I consistently argue that there is a perfectly respectable basis on which to vote No in the upcoming Lisbon referendum, as in this post.  But there is such a plethora of extremists and crackpots who are on the same side of the fence, that it makes it an uncomfortable position to maintain.  And with every passing day, I find it harder to raise my head above the parapet on this issue. 

The last straw is probably the new campaign by Cóir, which includes some of the crassest and idiotic posters I have yet seen.  For ignorance and fallaciousness, it’s hard to beat the one that says “€1.84 Minimum Wage after Lisbon?”.   Equally disappointing was Read the rest of this entry »

I’m looking at the photo today on page 7 of the Irish Times of the outsize red and yellow cards being brandished by campaign director Pat Cox and (Ireland for Europe chairwoman) Prof Brigid Laffan.  The caption says that they were at the Office of the Referendum Commission in Dublin yesterday to urge red and yellow penalty cards for those “who tell lies” about the Lisbon Treaty.

Am I alone in feeling patronised by this toytown approach to the Lisbon debate? My only surprise is that Mr Smug himself, our Minister for European Affairs, isn’t present to add his (considerable) weight.

This adds to my annoyance that Prof Laffan’s organisation, by virtue of its title, assumes that anybody who is against the Lisbon Treaty must be against Ireland’s full participation in the EU (I am assuming that when when they say “Ireland for Europe”, they mean the EU and not the geographical entity….).  This is emphatically not the case.

And while I’m at it, how come the Referendum Commission is allowing its offices to be used in this way by one particular side of the argument?

Perhaps the juggernaut of  EU integration (and the centralisation of law-making authority)  has had some sand thrown into its machinery.  From what might be thought a surprising source as well.

 Germany’s constitutional court ruled on 30 June that, while the proposed Lisbon Treaty is compatible with the country’s constitution, the German parliament should have the final say if the EU wanted to extend the competences beyond what is contained in the treaty.  In addition, the judges ruled that Germany’s highest court should have final say on interpretation of EU law, allowing it to overturn judgements by the European Court of Justice (ECJ).  The 147 page-long ruling suspended the ratification process of the treaty until the new provisions requested by the court come into force.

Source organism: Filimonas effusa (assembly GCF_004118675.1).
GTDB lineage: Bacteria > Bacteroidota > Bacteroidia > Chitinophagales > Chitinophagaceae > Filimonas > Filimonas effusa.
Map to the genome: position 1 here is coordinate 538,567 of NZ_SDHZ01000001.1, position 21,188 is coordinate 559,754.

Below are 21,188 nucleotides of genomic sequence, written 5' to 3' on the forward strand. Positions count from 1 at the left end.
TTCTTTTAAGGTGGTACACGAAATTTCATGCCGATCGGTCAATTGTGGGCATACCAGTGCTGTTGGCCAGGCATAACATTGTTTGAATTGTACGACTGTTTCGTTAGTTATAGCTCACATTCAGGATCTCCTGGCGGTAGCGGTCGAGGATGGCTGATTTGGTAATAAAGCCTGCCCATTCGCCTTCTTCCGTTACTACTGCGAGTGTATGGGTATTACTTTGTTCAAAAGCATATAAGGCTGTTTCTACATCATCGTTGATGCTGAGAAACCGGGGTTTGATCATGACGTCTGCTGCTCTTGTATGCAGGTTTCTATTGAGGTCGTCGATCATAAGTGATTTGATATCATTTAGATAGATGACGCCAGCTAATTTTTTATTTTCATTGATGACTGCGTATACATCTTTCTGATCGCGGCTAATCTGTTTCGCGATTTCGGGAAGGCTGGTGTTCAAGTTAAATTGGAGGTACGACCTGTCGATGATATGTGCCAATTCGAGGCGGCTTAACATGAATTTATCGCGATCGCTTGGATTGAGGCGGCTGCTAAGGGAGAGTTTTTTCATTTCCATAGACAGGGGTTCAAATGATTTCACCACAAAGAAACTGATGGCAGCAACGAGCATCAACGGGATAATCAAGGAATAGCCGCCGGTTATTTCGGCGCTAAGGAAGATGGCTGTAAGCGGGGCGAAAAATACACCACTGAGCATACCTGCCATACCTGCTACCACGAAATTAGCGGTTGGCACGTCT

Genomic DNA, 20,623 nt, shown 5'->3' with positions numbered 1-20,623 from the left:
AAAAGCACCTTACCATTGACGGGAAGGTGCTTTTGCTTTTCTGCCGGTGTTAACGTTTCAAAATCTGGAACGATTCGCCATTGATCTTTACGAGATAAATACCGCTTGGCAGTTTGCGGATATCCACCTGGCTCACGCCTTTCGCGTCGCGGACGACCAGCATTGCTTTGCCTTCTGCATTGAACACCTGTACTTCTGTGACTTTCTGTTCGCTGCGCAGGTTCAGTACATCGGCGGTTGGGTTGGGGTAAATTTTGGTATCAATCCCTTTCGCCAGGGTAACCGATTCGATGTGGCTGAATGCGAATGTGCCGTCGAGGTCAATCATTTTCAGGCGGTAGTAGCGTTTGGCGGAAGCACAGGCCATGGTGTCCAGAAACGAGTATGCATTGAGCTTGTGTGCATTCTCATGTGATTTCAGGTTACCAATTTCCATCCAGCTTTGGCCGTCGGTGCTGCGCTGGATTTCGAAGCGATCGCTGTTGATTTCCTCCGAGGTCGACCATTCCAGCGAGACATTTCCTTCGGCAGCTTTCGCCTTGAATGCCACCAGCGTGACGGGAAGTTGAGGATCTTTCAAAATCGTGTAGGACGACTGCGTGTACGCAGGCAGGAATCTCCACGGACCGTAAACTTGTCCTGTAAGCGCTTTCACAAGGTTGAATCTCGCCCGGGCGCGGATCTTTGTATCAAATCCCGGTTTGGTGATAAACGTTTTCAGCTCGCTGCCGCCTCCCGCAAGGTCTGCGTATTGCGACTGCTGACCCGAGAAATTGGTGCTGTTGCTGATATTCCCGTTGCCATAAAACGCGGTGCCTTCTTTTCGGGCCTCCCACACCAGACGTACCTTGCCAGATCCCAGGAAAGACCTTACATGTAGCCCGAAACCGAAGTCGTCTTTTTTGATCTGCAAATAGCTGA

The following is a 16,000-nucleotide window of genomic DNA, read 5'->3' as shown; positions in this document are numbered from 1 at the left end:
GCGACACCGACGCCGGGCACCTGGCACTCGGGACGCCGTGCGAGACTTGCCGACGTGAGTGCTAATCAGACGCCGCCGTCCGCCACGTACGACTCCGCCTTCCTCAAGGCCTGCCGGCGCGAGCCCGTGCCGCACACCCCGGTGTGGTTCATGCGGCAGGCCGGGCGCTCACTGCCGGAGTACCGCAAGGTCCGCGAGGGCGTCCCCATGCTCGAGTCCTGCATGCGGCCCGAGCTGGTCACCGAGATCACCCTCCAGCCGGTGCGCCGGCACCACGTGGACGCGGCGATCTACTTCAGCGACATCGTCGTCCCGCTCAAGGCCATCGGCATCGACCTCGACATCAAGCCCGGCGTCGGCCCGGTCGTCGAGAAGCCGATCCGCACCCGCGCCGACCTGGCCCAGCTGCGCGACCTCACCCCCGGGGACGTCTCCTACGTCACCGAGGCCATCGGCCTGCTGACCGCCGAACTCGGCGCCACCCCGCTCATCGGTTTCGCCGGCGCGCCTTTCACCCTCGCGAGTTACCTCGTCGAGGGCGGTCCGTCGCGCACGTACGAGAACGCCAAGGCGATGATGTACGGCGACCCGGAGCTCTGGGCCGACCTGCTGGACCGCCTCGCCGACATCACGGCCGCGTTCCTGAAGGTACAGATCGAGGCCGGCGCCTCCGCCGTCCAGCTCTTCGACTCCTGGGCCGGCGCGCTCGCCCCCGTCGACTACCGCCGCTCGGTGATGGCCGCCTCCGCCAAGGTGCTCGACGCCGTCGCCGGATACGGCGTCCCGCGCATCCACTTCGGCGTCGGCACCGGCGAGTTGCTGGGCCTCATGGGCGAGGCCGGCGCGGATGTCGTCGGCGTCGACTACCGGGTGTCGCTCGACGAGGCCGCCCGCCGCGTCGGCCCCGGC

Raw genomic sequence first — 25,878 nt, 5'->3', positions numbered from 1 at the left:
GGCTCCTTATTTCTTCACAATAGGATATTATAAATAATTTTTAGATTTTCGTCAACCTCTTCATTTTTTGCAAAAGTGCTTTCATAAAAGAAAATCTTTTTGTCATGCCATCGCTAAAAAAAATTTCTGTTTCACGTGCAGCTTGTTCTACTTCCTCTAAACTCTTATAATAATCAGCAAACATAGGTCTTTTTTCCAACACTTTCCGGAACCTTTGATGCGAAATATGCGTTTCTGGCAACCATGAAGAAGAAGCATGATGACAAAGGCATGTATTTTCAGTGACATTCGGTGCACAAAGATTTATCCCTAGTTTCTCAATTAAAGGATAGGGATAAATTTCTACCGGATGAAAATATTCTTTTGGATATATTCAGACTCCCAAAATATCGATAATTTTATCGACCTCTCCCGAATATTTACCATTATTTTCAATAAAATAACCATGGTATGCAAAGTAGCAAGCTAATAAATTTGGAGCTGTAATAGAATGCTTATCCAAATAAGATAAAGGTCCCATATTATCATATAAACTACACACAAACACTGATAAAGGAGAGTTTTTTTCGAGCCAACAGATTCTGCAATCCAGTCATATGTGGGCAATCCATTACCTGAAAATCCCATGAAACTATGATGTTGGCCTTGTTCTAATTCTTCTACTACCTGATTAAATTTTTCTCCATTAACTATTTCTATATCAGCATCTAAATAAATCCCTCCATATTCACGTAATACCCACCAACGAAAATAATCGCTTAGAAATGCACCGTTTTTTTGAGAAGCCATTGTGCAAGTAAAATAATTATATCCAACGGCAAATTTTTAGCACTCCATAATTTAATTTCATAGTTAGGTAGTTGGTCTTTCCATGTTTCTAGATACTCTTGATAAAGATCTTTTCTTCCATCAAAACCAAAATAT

Der Spiegel has some interesting background and comments :  “In essence, the court ruled that by passing the so-called ‘accompanying law’ to the Lisbon Treaty, which determines the rights of German parliament to participate in European legislation, the representatives had relinquished significant monitoring rights to Brussels. According to the judges, this unconstitutionally subjects the people that they represent to the whims of a bureaucracy that lacks sufficient democratic legitimacy.”   Ouch.  Read the rest of this entry »

Ireland has benefited greatly from membership of the EU, and hopefully it will continue to do so as a full and commited member.  However, to be deeply involved in and to respect an institution of which one is a member does not mean that one suspends one’s critical facilities or simply stands back when one believes that the instution is heading in the wrong direction with its policies.

This is what has been happening for many years with the EU, which has been engaged in a centralisation of power and legislative capacity towards its own institutions at the expense of lawmakers and citizens in individual member states.  What is most difficult to cope with is that there does not seem to be a coherent philosophy which underpins this drift towards the centre; rather there is just an inexorable process which is driven mainly by the self-interest of the Commission, the Parliament and the European Court of Justice.   A recent report by the Institute of Economic Affairs has an excellent overview of this topic.

Thre are many areas of law-making which can undeniably be more effectively and coherently implemented at the EU level, but at present there is no simple way ensuring that the principle of Subsidiarity is adhered to (and the related proposals in the Lisbon Treaty are fairly toothless).  Read the rest of this entry »

The European Commission on 30 June called on member states to boost their non-smoking legislation in order to move towards a “smoke free” EU by 2012.  The Commission is suggesting that smoking in “enclosed public places, workplaces and public transport” be banned by 2012, while children’s exposure to tobacco should be specifically tackled and “efforts to give up tobacco use and pictorial warnings on tobacco packages” should be encouraged.

Now I think the objective here is a good one, and Ireland already is well advanced in the area of anti-smoking legislation.  But that’s not the point.   The point is that I can’t see why, following the principle of Subsidiarity, the Commission cannot leave it to each member state to decide how far to go in combating smoking under its laws.  Read the rest of this entry »